Fox News host Chris Wallace is opening up about his anger with the first family after they failed to wear face masks during the first presidential debate. Held in Cleveland, Ohio back on Sept. 29, the Trump family, including President Donald Trump's children, were seated behind Wallace, the debate moderator, though throughout the event, they were seen without masks, a violation of debate rules that required all those in the audience to wear masks. Wallace, Trump, and Democratic presidential nominee Joe Biden, all of whom were separated by more than the recommended six feet, were not required to wear masks.
Addressing the lack of masks from the Trump family more than a month later, Wallace, in an Instagram Live interview with Washington Post reporter Geoff Edgers shared Sunday, admitted that he was "p–ed off." Wallace said that he was initially "not fully conscious of the fact they weren't wearing masks" because he was focused on moderating the event, though "after had the luxury to think about it, I was p–ed off." Expressing his upset, Wallace asked, "did they think that the rules that applied to everybody else didn't apply to them? and added that he "was upset when it turned out I'd been on the stage in a uniquely vulnerable position," referencing the multiple coronavirus cases to come from the white House in the days that followed.
This is not the first time Wallace has spoken out against the first family's decision to forego masks at the debate. Just days after Trump and Biden battled it out on stage for the first time in the debate that was dubbed as "chaotic" by many, Wallace grilled Trump's daughter-in-law, Lara Trump, on why the first family didn't wear masks. During an interview on Fox News Sunday in early October, Wallace asked Lara if she thought that "the rules that applied to everybody else in that hall didn't apply to you?" Lara responded by stating "of course we didn't think that" and said "we felt like we were being safe" because they wore masks when entering the venue before taking them off when sitting down. Wallace, however, had noted that the Trumps did not follow the rules, which "were, everybody except for the president, the vice president and I, were supposed to wear masks."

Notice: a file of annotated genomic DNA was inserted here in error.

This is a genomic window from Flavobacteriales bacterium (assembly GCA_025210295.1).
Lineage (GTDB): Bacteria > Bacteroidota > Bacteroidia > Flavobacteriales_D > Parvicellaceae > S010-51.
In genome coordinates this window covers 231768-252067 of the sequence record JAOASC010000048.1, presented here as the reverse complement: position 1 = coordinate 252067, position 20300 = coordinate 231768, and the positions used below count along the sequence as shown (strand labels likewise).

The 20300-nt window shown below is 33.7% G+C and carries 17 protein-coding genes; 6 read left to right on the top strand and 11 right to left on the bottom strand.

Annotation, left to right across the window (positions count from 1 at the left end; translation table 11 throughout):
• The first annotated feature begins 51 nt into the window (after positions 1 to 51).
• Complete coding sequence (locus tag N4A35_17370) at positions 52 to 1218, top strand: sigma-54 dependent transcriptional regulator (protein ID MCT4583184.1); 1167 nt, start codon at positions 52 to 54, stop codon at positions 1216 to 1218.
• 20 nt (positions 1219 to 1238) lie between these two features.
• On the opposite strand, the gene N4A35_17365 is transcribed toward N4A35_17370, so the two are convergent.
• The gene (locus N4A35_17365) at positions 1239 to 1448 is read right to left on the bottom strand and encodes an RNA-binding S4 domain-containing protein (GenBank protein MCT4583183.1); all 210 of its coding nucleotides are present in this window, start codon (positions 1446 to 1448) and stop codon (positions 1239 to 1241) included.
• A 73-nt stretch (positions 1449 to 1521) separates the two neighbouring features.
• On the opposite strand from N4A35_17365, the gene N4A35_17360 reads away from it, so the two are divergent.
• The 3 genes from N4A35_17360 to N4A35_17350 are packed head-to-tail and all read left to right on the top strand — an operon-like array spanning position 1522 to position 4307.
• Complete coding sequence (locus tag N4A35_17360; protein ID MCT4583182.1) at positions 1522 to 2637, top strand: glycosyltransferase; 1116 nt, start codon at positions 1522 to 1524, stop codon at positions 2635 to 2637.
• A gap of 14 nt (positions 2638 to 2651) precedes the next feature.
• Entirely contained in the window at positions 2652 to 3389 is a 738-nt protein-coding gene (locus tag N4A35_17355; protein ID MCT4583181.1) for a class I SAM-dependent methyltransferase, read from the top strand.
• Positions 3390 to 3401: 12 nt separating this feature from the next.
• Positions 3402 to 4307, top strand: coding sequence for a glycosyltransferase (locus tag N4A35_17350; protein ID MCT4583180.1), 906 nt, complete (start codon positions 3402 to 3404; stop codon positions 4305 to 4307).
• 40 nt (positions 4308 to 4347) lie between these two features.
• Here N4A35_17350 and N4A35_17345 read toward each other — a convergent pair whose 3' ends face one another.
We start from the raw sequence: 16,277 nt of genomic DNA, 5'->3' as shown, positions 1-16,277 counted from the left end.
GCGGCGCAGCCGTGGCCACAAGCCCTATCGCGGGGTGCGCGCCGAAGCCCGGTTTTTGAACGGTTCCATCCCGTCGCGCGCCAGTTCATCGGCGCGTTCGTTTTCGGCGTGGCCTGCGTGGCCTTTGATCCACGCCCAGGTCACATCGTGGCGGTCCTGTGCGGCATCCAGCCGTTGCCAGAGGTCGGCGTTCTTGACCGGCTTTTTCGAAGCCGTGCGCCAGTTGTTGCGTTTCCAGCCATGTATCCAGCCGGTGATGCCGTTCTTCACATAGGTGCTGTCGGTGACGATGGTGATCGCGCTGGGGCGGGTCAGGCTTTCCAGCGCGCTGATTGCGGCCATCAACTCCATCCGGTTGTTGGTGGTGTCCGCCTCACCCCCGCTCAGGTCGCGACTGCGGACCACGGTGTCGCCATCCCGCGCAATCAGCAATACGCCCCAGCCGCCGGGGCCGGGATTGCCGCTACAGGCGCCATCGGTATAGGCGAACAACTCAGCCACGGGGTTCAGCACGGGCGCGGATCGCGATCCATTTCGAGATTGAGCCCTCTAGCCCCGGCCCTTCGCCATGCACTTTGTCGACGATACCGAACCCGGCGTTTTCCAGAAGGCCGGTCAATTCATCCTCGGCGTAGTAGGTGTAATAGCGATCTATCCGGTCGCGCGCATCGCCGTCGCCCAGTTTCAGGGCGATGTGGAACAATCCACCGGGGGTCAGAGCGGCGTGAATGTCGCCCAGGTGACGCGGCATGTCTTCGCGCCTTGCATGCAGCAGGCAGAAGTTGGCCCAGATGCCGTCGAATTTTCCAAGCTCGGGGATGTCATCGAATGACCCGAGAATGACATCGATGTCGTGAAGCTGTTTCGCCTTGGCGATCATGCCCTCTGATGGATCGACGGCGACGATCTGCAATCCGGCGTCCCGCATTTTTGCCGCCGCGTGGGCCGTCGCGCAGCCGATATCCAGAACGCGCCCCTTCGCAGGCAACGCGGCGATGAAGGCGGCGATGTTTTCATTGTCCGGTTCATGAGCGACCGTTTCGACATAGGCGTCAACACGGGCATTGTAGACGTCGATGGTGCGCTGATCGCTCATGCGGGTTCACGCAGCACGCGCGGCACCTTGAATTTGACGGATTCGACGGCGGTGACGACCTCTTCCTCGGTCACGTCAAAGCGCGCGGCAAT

While some criticism had erupted on that first debate night regarding the lack of masks, the criticism grew more widespread after it was confirmed just two days later the Trump and First Lady Melania Trump had tested positive for the coronavirus. Their diagnoses had followed that of Senior White House adviser Hope Hicks, who had also attended the debate.
Although the Centers for Disease Control and Prevention (CDC) and other health experts have said that masks are key in fighting the spread of the coronavirus, masks have become a political flashpoint. The president has only been seen wearing a mask in public on a handful of occasions, and he has mocked Biden for wearing them.